Roziya Boimatovna Ghafurova, better known as Roziya Ozod (January 18, 1893 – 1957), was a Tajikistani poet of the Soviet era.

Roziya Ozod
Born(1893-01-18)January 18, 1893
Died1957 (aged 63–64)
Khujand
OccupationPoet
ChildrenBobojon Ghafurov

Ozod was born in Khujand into the family of a merchant, and received her early education in the traditional schools before embarking on a career as a teacher.[1] According to her own account of her biography as told through her poetry, she spent the entirety of her early life within the confines of Khujand, first in her family home and later in the house of her husband; she never even saw the outskirts of the city. It was only with the Russian Revolution that she first felt truly free, which was the reason she chose "Ozod" as her takhallus.[2] She began writing poetry during World War II, composing patriotic works in which she urged warriors to fight on for the motherland. She continued writing after the war; notable works include Qahramoni Odil (Just Champion, 1943), Mahabbat ba Vatan (Love for the Country, 1944), Gulistoni 'Ishq (The Rose Garden of Love, 1946), Az Vodihoi Taloi (From the Golden Valleys, 1948), Iqbol (Fortune, 1951), and Zindabod Sulh (Long Live Peace, 1954).[1] The theme of many of these later poems is the lot of women, especially in the time before the Revolution. Other work is dedicated to children.[2] In 1944 Ozod joined the Union of Writers of Tajikistan; she died in Khujand.[1] She was the mother of scholar Bobojon Ghafurov.[3] Stylistically her verse has a simplicity reminiscent of folk poetry, although it reflects classical models as well. A collected volume of poetry, Ash'ori muntakhab (Selected Poems), appeared posthumously in 1959.[2]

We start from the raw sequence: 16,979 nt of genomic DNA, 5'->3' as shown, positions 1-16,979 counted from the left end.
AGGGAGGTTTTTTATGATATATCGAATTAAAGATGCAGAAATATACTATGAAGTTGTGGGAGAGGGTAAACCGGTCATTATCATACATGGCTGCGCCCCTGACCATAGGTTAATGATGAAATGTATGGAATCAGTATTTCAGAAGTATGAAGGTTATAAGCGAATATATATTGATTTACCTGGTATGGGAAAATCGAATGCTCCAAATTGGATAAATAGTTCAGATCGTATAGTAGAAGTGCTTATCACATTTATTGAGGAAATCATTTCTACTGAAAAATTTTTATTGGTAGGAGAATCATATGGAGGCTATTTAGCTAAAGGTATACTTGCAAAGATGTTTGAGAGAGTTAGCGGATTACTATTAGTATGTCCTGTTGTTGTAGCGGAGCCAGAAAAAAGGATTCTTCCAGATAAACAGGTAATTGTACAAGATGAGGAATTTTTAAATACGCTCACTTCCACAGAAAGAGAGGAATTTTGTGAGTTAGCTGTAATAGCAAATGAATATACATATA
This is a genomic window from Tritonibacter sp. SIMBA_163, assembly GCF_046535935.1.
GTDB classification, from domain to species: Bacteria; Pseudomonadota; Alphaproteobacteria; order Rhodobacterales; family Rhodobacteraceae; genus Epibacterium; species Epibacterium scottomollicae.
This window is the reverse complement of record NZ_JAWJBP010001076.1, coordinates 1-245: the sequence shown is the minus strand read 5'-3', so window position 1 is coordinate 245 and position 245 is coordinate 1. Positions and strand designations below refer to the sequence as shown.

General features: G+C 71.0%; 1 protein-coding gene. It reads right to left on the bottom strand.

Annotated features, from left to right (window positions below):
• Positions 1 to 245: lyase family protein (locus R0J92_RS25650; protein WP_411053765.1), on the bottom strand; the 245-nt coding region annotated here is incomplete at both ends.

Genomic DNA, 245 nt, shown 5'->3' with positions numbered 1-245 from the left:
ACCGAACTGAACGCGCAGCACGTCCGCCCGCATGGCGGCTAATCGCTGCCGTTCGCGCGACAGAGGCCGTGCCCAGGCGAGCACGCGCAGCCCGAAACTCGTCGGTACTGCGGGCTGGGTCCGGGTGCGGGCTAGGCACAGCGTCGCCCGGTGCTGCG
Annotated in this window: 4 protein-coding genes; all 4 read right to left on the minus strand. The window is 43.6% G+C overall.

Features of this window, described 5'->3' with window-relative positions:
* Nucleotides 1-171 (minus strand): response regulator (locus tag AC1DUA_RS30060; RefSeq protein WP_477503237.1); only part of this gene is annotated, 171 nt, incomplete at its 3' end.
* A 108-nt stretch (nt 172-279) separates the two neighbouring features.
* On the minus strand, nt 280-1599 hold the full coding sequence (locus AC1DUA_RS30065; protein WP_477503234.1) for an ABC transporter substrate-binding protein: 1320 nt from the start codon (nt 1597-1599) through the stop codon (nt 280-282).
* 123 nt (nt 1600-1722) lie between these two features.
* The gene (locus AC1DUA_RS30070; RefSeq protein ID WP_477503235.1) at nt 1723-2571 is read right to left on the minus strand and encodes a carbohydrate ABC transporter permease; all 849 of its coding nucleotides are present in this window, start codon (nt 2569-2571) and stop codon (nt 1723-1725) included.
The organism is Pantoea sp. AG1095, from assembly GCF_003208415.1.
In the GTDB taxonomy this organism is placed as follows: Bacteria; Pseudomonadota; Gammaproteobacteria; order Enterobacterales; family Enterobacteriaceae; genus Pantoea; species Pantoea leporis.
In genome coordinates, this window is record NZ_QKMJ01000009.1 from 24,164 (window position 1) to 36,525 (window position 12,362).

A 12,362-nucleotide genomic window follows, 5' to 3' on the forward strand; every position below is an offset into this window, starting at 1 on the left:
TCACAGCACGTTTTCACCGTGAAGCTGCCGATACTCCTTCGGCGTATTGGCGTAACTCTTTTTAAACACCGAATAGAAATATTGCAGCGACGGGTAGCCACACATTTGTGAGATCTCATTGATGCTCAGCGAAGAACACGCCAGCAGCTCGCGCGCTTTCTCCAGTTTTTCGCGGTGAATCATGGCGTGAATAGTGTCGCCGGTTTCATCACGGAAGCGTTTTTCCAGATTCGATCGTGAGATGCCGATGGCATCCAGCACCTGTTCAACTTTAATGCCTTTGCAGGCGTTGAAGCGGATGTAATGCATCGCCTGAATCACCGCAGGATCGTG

ReferencesEdit

  1. ^ a b c "Ghafforov, Razzoq – P rominent t ajik f igures of the". fayllar.org. Retrieved 21 November 2017.
  2. ^ a b c J. Rypka (11 November 2013). History of Iranian Literature. Springer Science & Business Media. pp. 572–. ISBN 978-94-010-3479-1.
  3. ^ "Бобоҷон Ғафуров – мусулмони асил" (in Tajik). faraj.tj. Retrieved 21 November 2017.